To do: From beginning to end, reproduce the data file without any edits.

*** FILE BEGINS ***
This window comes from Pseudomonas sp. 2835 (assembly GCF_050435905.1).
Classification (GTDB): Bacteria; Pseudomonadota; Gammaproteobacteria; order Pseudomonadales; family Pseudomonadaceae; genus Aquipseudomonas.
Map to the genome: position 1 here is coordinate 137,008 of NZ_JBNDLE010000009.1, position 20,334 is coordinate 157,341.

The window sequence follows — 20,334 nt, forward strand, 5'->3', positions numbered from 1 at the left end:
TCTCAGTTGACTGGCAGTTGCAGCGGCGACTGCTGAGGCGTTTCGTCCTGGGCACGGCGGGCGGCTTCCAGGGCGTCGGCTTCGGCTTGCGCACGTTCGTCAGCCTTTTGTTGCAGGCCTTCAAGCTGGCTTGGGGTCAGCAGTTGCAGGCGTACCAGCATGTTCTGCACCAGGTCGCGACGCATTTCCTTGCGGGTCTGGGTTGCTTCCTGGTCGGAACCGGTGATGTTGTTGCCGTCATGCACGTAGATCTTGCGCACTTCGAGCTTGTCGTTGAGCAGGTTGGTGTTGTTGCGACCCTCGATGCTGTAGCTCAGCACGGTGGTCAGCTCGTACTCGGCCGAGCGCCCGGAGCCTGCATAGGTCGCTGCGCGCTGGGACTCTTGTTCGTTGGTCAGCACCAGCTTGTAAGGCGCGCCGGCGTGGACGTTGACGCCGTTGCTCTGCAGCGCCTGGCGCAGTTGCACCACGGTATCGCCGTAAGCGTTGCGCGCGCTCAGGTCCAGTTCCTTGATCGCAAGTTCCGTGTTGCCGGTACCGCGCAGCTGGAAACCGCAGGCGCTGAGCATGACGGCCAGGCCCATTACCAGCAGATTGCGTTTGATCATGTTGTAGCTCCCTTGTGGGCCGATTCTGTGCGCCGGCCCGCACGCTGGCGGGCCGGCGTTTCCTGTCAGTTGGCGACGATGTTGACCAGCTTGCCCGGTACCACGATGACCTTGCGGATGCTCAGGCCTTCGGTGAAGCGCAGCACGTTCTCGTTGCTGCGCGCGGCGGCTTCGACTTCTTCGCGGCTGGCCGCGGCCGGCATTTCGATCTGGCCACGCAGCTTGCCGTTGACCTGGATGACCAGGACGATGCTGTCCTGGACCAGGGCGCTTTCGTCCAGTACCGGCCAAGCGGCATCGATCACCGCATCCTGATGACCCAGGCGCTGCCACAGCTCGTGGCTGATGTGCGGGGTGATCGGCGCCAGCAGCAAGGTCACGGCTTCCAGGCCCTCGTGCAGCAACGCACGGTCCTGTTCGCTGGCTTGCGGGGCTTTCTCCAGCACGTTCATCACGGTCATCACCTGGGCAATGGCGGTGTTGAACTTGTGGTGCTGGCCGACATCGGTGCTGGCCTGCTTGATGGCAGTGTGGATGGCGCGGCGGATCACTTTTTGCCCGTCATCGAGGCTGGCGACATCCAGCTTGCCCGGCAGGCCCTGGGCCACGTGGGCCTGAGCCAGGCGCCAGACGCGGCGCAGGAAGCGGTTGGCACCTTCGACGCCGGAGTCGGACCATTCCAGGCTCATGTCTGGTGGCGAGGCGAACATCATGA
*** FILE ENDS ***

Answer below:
This window comes from Pseudomonas sp. 2835 (assembly GCF_050435905.1).
Classification (GTDB): Bacteria; Pseudomonadota; Gammaproteobacteria; order Pseudomonadales; family Pseudomonadaceae; genus Aquipseudomonas.
Map to the genome: position 1 here is coordinate 137,008 of NZ_JBNDLE010000009.1, position 20,334 is coordinate 157,341.

The window sequence follows — 20,334 nt, forward strand, 5'->3', positions numbered from 1 at the left end:
TCTCAGTTGACTGGCAGTTGCAGCGGCGACTGCTGAGGCGTTTCGTCCTGGGCACGGCGGGCGGCTTCCAGGGCGTCGGCTTCGGCTTGCGCACGTTCGTCAGCCTTTTGTTGCAGGCCTTCAAGCTGGCTTGGGGTCAGCAGTTGCAGGCGTACCAGCATGTTCTGCACCAGGTCGCGACGCATTTCCTTGCGGGTCTGGGTTGCTTCCTGGTCGGAACCGGTGATGTTGTTGCCGTCATGCACGTAGATCTTGCGCACTTCGAGCTTGTCGTTGAGCAGGTTGGTGTTGTTGCGACCCTCGATGCTGTAGCTCAGCACGGTGGTCAGCTCGTACTCGGCCGAGCGCCCGGAGCCTGCATAGGTCGCTGCGCGCTGGGACTCTTGTTCGTTGGTCAGCACCAGCTTGTAAGGCGCGCCGGCGTGGACGTTGACGCCGTTGCTCTGCAGCGCCTGGCGCAGTTGCACCACGGTATCGCCGTAAGCGTTGCGCGCGCTCAGGTCCAGTTCCTTGATCGCAAGTTCCGTGTTGCCGGTACCGCGCAGCTGGAAACCGCAGGCGCTGAGCATGACGGCCAGGCCCATTACCAGCAGATTGCGTTTGATCATGTTGTAGCTCCCTTGTGGGCCGATTCTGTGCGCCGGCCCGCACGCTGGCGGGCCGGCGTTTCCTGTCAGTTGGCGACGATGTTGACCAGCTTGCCCGGTACCACGATGACCTTGCGGATGCTCAGGCCTTCGGTGAAGCGCAGCACGTTCTCGTTGCTGCGCGCGGCGGCTTCGACTTCTTCGCGGCTGGCCGCGGCCGGCATTTCGATCTGGCCACGCAGCTTGCCGTTGACCTGGATGACCAGGACGATGCTGTCCTGGACCAGGGCGCTTTCGTCCAGTACCGGCCAAGCGGCATCGATCACCGCATCCTGATGACCCAGGCGCTGCCACAGCTCGTGGCTGATGTGCGGGGTGATCGGCGCCAGCAGCAAGGTCACGGCTTCCAGGCCCTCGTGCAGCAACGCACGGTCCTGTTCGCTGGCTTGCGGGGCTTTCTCCAGCACGTTCATCACGGTCATCACCTGGGCAATGGCGGTGTTGAACTTGTGGTGCTGGCCGACATCGGTGCTGGCCTGCTTGATGGCAGTGTGGATGGCGCGGCGGATCACTTTTTGCCCGTCATCGAGGCTGGCGACATCCAGCTTGCCCGGCAGGCCCTGGGCCACGTGGGCCTGAGCCAGGCGCCAGACGCGGCGCAGGAAGCGGTTGGCACCTTCGACGCCGGAGTCGGACCATTCCAGGCTCATGTCTGGTGGCGAGGCGAACATCATGA